Former employee sues Office of Auditor of Accounts

McGuiness, senior staff accused of violating whistleblower protection
June 8, 2022

A former chief administrative auditor has filed a civil lawsuit against the Office of Auditor of Accounts, alleging State Auditor Kathleen McGuiness and McGuiness’ senior staff harassed her and violated her whistleblower protections before terminating her employment.

Kathleen Davies filed the lawsuit May 31 in Kent County Superior Court, one week before McGuiness was indicted by a Kent County grand jury on felony theft, felony intimidation, official misconduct and other charges related to awarding state contracts and payments. A trial against McGuiness was supposed to begin May 31 in New Castle County Superior Court, before McGuiness’ attorney made a motion for change of venue and prosecutors agreed.

Davies began working at the auditor’s office in 2010 under former State Auditor Tom Wagner, who eventually promoted her to his second-in-command when he needed help with office management. Wagner, however, terminated her employment in 2017 after several employees complained about her. Her position was reinstated in 2019 following a decision by the Merit Employee Relations Board, although the board agreed that Davies should have been suspended without pay for two months for withholding information from Wagner and exceeding her authority.

After losing to McGuiness in the Democratic primary for state auditor in 2018, Davies resumed her auditor position in January 2019. 

According to the lawsuit, shortly after McGuiness was sworn in as auditor, Davies noticed irregularities in the execution and administration of auditor office functions. In the spring of 2019, the lawsuit states, McGuiness contracted for hotel facilities five blocks from the auditor’s office for multi-day training events. “The state auditor disregarded the budget and accounting manual’s prohibitions with respect to food and drinks and snacks for the multi-day event. The amount of food and drinks purchased were well in excess of what was required for the session, and the excess was used to supply the break room with snacks and drinks,” the lawsuit states.

One other occasions, the lawsuit states, McGuiness would play cornhole games in the office outside of scheduled breaks and lunch periods. “[Davies] refused to participate in behavior that amounted to a waste of taxpayer dollars during working hours,” the lawsuit states.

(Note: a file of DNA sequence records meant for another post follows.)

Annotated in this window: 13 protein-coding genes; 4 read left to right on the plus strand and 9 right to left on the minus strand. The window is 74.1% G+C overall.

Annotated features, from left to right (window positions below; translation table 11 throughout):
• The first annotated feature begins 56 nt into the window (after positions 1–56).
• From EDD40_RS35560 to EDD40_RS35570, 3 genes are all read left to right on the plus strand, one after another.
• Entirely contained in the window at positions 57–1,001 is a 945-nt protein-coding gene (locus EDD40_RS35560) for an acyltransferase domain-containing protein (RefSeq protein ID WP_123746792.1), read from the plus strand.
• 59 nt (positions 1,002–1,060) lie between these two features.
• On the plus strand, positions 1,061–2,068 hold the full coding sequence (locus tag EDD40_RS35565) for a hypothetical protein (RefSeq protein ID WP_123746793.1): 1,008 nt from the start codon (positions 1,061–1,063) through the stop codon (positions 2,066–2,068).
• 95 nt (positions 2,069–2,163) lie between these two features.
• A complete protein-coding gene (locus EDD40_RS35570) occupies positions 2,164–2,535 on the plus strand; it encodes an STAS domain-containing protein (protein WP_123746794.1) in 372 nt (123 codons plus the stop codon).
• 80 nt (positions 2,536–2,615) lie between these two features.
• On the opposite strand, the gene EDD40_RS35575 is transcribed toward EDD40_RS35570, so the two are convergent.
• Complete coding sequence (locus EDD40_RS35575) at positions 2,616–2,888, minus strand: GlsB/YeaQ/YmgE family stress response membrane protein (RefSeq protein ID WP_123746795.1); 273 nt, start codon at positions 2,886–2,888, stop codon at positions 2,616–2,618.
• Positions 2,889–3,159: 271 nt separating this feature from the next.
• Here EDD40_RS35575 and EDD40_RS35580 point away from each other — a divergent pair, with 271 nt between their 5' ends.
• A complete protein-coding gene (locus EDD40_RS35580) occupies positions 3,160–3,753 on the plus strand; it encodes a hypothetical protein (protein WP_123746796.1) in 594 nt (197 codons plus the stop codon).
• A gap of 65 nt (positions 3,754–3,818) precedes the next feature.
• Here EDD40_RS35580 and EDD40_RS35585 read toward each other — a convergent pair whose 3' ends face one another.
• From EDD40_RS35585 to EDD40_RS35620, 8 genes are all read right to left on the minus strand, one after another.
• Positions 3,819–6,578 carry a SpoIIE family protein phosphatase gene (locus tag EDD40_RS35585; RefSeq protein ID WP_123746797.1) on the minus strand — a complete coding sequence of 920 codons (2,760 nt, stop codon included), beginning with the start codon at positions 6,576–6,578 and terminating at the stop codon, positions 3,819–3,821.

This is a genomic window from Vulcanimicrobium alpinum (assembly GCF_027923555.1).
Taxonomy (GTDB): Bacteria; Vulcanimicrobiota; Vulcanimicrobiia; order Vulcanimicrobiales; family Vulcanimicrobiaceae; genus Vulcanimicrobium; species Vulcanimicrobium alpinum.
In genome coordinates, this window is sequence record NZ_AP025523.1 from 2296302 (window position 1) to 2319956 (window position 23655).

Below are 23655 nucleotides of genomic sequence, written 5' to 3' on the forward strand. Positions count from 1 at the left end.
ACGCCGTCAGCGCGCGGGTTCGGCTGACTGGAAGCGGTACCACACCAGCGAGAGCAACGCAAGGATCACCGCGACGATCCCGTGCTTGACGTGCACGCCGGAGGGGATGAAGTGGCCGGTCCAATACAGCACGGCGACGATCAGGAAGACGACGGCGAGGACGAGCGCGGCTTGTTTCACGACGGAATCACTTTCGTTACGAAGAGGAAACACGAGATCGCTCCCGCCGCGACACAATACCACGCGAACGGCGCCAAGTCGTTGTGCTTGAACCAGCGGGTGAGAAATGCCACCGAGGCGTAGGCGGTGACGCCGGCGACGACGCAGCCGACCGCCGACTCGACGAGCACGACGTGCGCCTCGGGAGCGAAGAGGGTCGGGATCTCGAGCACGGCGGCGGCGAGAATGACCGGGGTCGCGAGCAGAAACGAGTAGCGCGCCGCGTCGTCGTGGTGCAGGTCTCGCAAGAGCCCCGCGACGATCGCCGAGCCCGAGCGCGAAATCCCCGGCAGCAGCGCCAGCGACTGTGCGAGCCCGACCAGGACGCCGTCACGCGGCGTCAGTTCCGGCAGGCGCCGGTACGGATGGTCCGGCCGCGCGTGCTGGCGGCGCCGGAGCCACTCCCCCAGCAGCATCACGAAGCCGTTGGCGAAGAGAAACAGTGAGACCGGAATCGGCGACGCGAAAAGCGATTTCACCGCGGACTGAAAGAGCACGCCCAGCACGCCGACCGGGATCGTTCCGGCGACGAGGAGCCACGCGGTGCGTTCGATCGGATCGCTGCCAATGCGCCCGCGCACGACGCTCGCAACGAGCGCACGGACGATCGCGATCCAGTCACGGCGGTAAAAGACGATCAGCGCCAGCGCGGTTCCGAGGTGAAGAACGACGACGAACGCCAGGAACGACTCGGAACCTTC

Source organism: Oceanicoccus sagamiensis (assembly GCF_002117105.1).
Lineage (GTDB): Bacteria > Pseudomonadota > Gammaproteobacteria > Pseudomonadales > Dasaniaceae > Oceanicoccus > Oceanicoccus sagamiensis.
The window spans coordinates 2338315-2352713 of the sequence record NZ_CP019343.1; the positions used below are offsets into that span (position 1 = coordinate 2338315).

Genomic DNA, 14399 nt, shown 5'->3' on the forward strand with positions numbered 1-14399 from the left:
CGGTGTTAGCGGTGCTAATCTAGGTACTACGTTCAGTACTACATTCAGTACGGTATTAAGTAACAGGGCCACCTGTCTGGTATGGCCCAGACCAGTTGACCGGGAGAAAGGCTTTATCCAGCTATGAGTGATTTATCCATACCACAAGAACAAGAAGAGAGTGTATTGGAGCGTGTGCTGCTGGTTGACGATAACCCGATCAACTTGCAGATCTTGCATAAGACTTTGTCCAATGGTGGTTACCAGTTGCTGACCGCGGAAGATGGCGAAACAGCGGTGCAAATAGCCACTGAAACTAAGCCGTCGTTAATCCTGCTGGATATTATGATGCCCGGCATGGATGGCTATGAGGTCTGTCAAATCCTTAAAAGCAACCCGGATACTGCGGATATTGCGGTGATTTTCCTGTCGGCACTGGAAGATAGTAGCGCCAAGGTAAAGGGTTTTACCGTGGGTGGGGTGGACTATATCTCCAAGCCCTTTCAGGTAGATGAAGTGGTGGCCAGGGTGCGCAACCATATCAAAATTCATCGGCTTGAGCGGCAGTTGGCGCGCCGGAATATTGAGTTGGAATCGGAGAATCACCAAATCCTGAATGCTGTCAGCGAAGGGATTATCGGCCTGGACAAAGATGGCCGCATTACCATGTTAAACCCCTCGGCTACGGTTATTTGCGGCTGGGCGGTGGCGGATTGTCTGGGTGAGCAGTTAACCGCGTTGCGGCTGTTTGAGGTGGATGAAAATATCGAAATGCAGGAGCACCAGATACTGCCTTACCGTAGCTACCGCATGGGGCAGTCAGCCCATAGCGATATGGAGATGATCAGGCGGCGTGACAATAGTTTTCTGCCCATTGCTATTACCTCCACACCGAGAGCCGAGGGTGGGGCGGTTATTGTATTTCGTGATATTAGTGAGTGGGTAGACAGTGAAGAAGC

After McGuiness tried to force Davies to sign off on improper auditing policies and standards, the lawsuit states, Davies raised concerns with First Deputy Auditor Elizabeth Vasilikos and then requested the Whistleblower and Workplace Violence reporting contact for the State of Delaware from then-Chief of Staff Spiros Mantzavinos. Mantzavinos is now a state senator – a seat he won over Anthony Delcollo, Davies' attorney in her civil lawsuit.

“[Mantzavinos] ultimately failed to take any action to address [Davies’] efforts to report unlawful activity and facilitated or assisted in carrying out the campaign of harassment against [Davies],” the lawsuit reads.

Abusive conduct against Davies continued and included damage to Davies’ professional credentials by not paying for her license renewal, records state. 

By September 2019, the lawsuit states, Davies went out on short-term disability because of the abuse she received from McGuiness and her management team. According to the lawsuit, abuse leading up to her short-term disability included isolating her from the rest of the office; denying her access to a computer; ignoring requests for additional work assignments; and regularly admonishing and berating Davies.

The lawsuit states McGuiness would enter Davies’ office “on multiple occasions per week for the sole purpose of screaming, yelling and hurling verbal abuse at [Davies], screaming at [Davies] within inches of [Davies’] person such that [McGuiness’s] breath struck [Davies’] face and in such a manner that caused [Davies] to fear physical injury or assault.”

Davies was terminated from her job in April 2020 for allegedly violating a nonexistent policy regarding sending evidence of [McGuiness’s] illegal activity and retaliation to a personal email address, the lawsuit states.

The lawsuit claims that Davies’ protections under Delaware’s Whistleblowers’ Protection Act were violated after she informed McGuiness that she intended to blow the whistle in connection with McGuiness’ improper auditing policies, fragmenting contracts in derogation of public procurement law and deviating from accounting standards promulgated under state law.

Davies is seeking reinstatement to her position in the auditor’s office; payment of back wages, fringe benefits, and seniority rights; expungement of disciplinary records; and damages that include attorney fees and any relief the court deems just.

Jury selection for the state’s trial against McGuiness is scheduled Monday, June 13, in Kent County Superior Court. If the jury is seated that day, court officials say the trial could begin Tuesday, June 14.


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